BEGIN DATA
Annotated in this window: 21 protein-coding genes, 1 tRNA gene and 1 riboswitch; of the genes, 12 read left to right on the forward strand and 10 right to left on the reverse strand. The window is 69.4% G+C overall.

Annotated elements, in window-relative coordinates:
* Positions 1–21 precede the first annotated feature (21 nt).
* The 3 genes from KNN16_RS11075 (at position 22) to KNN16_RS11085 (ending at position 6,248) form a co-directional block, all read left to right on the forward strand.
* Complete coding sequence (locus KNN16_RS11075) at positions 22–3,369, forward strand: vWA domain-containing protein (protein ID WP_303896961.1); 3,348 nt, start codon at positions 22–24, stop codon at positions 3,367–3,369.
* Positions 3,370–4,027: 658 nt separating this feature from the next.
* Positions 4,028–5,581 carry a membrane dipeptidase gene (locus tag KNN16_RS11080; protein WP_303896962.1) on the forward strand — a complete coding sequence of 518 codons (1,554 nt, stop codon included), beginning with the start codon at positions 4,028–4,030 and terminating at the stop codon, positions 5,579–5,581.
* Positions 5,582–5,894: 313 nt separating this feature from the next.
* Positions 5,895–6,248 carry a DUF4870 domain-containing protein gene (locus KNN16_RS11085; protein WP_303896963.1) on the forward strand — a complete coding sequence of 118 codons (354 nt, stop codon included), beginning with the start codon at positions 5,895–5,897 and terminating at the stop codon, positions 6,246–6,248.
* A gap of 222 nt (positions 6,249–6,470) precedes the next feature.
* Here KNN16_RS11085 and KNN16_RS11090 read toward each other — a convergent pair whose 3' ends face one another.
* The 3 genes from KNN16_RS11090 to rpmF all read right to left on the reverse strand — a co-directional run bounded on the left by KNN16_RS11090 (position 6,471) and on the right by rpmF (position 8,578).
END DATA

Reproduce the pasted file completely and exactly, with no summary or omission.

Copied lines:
Annotated in this window: 21 protein-coding genes, 1 tRNA gene and 1 riboswitch; of the genes, 12 read left to right on the forward strand and 10 right to left on the reverse strand. The window is 69.4% G+C overall.

Annotated elements, in window-relative coordinates:
* Positions 1–21 precede the first annotated feature (21 nt).
* The 3 genes from KNN16_RS11075 (at position 22) to KNN16_RS11085 (ending at position 6,248) form a co-directional block, all read left to right on the forward strand.
* Complete coding sequence (locus KNN16_RS11075) at positions 22–3,369, forward strand: vWA domain-containing protein (protein ID WP_303896961.1); 3,348 nt, start codon at positions 22–24, stop codon at positions 3,367–3,369.
* Positions 3,370–4,027: 658 nt separating this feature from the next.
* Positions 4,028–5,581 carry a membrane dipeptidase gene (locus tag KNN16_RS11080; protein WP_303896962.1) on the forward strand — a complete coding sequence of 518 codons (1,554 nt, stop codon included), beginning with the start codon at positions 4,028–4,030 and terminating at the stop codon, positions 5,579–5,581.
* Positions 5,582–5,894: 313 nt separating this feature from the next.
* Positions 5,895–6,248 carry a DUF4870 domain-containing protein gene (locus KNN16_RS11085; protein WP_303896963.1) on the forward strand — a complete coding sequence of 118 codons (354 nt, stop codon included), beginning with the start codon at positions 5,895–5,897 and terminating at the stop codon, positions 6,246–6,248.
* A gap of 222 nt (positions 6,249–6,470) precedes the next feature.
* Here KNN16_RS11085 and KNN16_RS11090 read toward each other — a convergent pair whose 3' ends face one another.
* The 3 genes from KNN16_RS11090 to rpmF all read right to left on the reverse strand — a co-directional run bounded on the left by KNN16_RS11090 (position 6,471) and on the right by rpmF (position 8,578).